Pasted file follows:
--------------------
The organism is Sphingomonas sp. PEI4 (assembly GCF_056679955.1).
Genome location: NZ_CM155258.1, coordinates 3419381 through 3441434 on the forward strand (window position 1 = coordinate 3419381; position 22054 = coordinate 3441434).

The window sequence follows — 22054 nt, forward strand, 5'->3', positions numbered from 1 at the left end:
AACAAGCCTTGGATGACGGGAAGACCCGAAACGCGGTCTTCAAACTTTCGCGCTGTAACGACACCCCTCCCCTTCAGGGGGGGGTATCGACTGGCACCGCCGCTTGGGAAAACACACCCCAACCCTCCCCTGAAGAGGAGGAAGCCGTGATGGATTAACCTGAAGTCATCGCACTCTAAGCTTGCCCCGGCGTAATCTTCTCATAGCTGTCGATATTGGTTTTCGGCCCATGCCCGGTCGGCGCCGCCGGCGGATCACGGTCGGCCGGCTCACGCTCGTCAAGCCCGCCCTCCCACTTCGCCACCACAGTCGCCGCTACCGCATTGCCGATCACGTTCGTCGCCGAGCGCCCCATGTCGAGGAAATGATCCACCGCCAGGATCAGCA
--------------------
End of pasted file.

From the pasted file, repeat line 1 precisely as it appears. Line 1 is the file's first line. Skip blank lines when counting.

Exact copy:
The organism is Sphingomonas sp. PEI4 (assembly GCF_056679955.1).